All Fiction is Alternate History


The minute you introduce your protagonist, if they are not an actual person, living or dead, you are writing alternate history.

That means that, to some extent, all fiction has the issue of presenting the world it takes place in to the reader.

I hear some of you mainstreamers now: “But it happens in a town like I live in and everyone knows –”

Except the people who don’t live in towns, who live on farms or ranches, or in towns in a different part of the country, or who have never been outside the big cities. Except for very regional fiction, your audience ought to include people that don’t live where and how you do. If you live in a Maine fishing village, let the rest of us live there for a little while with you and your characters by presenting their world, not just the events in it. Let the readers in Phoenix and Gilroy, Lebanon and Atlanta, Hilo and Adak and London and Rome, see what your world is like.

This is the business everyone must attend to in fiction, of world presentation. Some people say to not bother telling or showing the reader anything they don’t absolutely need to know for the plot — but I wouldn’t read a book like that. Would you want to read a novel where the writer never made you feel the air of the day, the sounds of the place, the scent of the garden or the garbage, the light through the window? You don’t have to do that constantly, but you need to do it enough that your reader isn’t left trying to fill in everything for themselves — which may do very wrongly — or Hanging In Formless Space. HIFS is a good way to get your reader to leave. They have to work too hard to make the story real and they are getting none of the rewards of being led into some place they either have never been or can only go through books.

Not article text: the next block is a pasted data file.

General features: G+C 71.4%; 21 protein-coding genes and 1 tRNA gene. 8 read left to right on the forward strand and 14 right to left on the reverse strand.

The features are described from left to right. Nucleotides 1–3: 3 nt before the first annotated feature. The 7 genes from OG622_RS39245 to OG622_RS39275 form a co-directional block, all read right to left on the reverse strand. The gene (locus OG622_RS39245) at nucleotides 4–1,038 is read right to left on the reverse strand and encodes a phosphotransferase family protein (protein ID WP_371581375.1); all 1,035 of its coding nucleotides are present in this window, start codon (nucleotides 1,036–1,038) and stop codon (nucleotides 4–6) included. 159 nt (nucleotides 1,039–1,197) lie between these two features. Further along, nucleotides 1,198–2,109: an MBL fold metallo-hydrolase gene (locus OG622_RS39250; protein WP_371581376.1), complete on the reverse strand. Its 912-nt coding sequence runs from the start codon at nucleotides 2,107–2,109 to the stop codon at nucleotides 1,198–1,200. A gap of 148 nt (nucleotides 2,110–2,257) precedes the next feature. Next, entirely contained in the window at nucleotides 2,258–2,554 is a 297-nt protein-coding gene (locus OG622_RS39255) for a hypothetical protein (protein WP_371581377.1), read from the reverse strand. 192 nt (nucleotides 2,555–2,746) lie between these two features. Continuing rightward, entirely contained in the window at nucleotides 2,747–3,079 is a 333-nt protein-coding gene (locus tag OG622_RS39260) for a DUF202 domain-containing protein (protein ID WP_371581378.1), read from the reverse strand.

As well, twenty years from now, O mainstreamers, will any reader be able to fill in the town you live in that will be possibly very changed, even if they live where your house used to be? You don’t have to describe how cell phones work, but give us a little visual, or even the perfect detail, like the way they heat up your cheek and after a long call you can rub them on a sore muscle for a little relief. Think of how, in the 2013 NaNoWriMo Reference Desk, people are asking for background on the 1990s, as already a foreign place (anyone having a cellphone was a rarity, f’rinstance, but pagers were becoming popular to let you know who to call when you could get to a phone).

So don’t leave your readers HIFS, whether you’re doing mainstream, mystery, historical fiction, and especially not in fantasy and science fiction. Give them grounding, but don’t drown them in details. It’s a pretty thin line between, and some readers can take or need more detail than others. You can’t tell which, so while you should go for The Telling Detail, don’t give us too little.

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